Francine Prose, 75, has not only caused a huge stir with the cultural question of Her First Novel. Her publication of Prego – a book whose characters meet without words, instead using visual images – poses a novelistic challenge not only for readers but also for the publishing industry.
Ms. Prose’s assumption that “sensitivity and control” are vital in the writing of literary fiction is difficult to criticise. Her use of symbols, devices and metaphors to tell the story is clever, even experimental.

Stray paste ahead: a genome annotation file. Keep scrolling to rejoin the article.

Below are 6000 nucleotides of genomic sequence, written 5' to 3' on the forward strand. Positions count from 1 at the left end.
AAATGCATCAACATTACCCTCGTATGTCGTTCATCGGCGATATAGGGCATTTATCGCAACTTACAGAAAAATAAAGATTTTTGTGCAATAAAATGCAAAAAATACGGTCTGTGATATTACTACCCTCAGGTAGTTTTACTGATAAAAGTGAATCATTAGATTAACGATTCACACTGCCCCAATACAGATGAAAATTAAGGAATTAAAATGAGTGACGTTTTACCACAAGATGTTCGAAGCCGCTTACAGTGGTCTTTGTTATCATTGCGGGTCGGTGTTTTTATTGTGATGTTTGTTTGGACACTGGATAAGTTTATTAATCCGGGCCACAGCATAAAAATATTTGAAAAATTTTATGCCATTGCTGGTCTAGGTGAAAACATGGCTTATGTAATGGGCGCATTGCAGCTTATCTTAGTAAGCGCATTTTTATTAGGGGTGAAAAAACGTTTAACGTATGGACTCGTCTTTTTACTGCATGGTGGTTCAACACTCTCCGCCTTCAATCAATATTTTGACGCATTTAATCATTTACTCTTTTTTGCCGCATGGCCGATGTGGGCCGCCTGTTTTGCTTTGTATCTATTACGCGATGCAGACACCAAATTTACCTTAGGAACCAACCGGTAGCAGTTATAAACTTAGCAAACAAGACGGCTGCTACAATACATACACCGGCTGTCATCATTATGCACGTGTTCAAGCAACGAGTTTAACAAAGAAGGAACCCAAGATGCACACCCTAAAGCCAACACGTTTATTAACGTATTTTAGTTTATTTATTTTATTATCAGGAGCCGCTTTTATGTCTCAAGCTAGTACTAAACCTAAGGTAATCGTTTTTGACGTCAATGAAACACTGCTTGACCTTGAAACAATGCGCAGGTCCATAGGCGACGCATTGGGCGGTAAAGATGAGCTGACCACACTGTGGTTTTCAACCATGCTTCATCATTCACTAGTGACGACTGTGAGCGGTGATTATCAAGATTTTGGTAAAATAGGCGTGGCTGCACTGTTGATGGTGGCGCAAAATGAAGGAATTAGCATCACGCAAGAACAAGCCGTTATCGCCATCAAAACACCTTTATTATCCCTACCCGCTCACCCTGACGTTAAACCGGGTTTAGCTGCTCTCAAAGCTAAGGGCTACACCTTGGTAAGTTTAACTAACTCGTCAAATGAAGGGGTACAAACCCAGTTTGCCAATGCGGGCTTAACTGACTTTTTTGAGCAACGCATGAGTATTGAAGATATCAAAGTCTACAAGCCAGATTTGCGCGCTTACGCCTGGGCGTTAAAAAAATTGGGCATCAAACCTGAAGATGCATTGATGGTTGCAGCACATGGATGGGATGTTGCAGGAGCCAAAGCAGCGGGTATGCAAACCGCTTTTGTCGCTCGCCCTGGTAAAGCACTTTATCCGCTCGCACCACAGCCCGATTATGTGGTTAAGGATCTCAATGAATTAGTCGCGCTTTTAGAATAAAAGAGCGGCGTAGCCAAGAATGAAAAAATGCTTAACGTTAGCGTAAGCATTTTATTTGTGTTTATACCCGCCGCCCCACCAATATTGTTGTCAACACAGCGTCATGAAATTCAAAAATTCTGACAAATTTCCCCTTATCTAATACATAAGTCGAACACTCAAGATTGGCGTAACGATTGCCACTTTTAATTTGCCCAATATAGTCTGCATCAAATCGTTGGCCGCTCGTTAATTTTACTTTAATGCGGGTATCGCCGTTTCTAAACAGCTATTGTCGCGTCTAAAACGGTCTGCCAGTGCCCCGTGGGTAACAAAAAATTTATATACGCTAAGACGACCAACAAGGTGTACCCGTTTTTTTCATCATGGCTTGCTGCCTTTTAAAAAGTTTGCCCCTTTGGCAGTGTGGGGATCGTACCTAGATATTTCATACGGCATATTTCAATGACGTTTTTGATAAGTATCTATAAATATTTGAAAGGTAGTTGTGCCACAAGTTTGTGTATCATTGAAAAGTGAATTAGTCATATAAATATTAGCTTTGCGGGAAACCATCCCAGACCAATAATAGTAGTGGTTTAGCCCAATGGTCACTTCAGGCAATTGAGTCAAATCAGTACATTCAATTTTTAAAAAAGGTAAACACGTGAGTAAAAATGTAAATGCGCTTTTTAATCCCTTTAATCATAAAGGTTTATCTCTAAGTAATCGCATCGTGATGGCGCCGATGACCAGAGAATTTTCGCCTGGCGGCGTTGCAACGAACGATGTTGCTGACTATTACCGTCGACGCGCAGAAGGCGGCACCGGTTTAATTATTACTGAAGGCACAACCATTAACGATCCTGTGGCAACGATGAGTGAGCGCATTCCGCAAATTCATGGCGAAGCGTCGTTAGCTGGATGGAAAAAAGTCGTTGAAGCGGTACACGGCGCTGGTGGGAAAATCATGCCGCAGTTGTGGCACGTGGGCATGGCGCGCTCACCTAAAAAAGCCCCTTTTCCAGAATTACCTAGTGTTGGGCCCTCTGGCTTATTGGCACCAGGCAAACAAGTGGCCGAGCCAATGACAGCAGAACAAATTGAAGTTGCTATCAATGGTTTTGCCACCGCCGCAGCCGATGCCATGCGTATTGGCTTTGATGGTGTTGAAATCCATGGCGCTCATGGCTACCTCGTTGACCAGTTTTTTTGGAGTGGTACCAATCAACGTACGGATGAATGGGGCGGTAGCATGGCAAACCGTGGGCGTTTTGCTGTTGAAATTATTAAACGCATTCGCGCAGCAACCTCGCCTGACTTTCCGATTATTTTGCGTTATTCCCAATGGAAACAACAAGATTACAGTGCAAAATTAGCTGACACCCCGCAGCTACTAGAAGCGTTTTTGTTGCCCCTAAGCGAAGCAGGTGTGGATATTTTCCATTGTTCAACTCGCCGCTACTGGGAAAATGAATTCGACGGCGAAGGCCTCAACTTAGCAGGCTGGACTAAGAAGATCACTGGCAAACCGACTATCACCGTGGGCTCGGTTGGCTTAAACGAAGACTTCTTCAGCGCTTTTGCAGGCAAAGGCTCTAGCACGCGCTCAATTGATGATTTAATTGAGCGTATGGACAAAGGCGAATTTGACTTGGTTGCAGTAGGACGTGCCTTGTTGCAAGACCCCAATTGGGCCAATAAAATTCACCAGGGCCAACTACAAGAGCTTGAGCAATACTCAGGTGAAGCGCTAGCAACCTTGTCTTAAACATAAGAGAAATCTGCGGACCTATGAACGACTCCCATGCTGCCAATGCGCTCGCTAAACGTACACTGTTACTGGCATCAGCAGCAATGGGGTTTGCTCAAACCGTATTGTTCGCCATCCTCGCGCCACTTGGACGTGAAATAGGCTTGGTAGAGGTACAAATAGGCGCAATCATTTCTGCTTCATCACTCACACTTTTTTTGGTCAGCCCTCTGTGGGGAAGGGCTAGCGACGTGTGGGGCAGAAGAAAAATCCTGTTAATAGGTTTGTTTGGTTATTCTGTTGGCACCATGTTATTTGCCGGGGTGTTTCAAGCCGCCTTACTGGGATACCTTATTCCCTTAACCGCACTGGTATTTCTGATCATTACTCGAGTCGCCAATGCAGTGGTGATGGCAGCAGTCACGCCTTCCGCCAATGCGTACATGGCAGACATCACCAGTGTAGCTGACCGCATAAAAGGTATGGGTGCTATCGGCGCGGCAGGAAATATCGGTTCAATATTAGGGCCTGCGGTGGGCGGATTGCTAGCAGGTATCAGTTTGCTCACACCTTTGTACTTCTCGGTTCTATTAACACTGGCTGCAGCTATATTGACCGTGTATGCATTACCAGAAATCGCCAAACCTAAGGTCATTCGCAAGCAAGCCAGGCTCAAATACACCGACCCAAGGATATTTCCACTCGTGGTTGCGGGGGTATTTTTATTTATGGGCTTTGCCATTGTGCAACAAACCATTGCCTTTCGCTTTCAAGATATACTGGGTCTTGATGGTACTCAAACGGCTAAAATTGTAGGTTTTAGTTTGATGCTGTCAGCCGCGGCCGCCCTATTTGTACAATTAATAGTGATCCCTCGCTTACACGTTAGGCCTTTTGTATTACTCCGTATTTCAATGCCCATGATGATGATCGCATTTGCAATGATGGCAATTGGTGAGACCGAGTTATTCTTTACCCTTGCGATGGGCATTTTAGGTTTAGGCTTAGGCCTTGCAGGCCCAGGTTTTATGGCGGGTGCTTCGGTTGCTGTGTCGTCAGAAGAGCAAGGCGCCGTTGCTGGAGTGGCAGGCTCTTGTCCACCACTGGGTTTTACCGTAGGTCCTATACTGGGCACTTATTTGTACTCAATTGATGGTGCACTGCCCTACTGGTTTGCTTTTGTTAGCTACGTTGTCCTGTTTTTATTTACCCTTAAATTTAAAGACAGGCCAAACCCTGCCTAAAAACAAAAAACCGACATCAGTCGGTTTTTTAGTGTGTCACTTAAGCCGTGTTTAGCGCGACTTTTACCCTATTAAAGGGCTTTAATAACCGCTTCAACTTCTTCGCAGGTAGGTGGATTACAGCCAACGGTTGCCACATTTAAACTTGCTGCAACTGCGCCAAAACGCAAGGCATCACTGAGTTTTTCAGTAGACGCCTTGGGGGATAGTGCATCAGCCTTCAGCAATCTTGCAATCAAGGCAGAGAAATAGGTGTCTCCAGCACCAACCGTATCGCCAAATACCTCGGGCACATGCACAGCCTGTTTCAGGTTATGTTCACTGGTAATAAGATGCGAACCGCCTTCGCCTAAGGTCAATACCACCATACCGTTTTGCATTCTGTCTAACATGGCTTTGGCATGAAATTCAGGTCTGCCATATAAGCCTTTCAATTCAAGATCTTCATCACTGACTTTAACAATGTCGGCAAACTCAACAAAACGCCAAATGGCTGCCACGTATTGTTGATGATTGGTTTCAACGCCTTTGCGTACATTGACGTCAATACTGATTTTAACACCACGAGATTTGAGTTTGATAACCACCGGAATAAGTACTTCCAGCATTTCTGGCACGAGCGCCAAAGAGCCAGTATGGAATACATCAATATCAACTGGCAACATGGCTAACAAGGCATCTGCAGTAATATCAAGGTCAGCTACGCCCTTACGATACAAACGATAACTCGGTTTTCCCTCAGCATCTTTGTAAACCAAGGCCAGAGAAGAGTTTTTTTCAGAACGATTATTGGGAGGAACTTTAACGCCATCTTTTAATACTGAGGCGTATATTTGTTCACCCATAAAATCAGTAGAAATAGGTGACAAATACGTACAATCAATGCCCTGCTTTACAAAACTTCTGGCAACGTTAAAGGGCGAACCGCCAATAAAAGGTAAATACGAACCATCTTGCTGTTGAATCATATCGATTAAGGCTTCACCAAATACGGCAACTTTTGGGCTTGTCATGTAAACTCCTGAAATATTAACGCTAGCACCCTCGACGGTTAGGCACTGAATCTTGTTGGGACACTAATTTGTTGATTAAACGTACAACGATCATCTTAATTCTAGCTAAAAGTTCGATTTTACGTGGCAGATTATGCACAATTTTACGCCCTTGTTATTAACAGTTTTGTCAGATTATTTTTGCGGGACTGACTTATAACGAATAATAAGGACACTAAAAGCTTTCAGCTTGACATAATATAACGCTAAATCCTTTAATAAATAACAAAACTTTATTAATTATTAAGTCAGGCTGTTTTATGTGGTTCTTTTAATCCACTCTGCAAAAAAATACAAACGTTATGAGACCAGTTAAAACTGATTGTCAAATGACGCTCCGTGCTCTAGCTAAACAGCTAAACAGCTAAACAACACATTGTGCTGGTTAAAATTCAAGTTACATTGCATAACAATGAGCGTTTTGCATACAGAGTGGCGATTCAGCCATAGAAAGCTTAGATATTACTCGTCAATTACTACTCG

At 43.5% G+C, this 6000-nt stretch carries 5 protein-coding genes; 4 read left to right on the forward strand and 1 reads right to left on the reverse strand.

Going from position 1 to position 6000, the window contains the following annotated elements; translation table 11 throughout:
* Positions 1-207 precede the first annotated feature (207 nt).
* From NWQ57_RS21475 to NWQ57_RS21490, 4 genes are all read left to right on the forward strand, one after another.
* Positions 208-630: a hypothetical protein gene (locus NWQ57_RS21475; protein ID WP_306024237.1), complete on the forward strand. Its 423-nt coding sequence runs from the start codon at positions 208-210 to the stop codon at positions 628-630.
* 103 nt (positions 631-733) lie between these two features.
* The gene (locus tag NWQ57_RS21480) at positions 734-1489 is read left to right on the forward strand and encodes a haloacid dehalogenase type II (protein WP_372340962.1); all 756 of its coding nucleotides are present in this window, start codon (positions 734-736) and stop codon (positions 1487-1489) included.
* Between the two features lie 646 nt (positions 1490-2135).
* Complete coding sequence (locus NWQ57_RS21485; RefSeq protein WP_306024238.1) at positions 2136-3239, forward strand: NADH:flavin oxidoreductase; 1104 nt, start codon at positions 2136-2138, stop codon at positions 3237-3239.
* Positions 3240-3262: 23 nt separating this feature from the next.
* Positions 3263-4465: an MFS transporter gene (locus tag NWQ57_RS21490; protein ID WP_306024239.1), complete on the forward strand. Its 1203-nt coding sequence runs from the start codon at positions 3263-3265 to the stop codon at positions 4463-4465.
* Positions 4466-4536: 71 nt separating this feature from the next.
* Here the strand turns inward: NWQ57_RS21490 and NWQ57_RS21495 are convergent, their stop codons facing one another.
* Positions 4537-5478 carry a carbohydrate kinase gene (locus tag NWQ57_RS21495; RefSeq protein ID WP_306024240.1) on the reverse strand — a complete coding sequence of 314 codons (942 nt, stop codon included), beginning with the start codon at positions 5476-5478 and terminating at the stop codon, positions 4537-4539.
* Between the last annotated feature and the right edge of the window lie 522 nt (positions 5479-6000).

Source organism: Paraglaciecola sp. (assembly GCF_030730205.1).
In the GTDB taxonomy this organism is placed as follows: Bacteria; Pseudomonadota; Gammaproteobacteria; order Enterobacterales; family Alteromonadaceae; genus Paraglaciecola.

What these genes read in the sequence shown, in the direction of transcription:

But is such writing appropriate or even possible? Whether it is done to illustrate the plot, depict the characters or describe the setting, it is a different discipline from prose.
Ms. Prose has been a prolific writer of non-fiction (though much less successful than in her other genres), and her books have all examined intimacy or family history.
Prego “may be different”, she said in a press release. “It is, of course, my debut. If there is a contribution I can make, I think it is to see what works in fiction and what does not. It is important to me that the kind of writing I write is modern but not surrealistic.”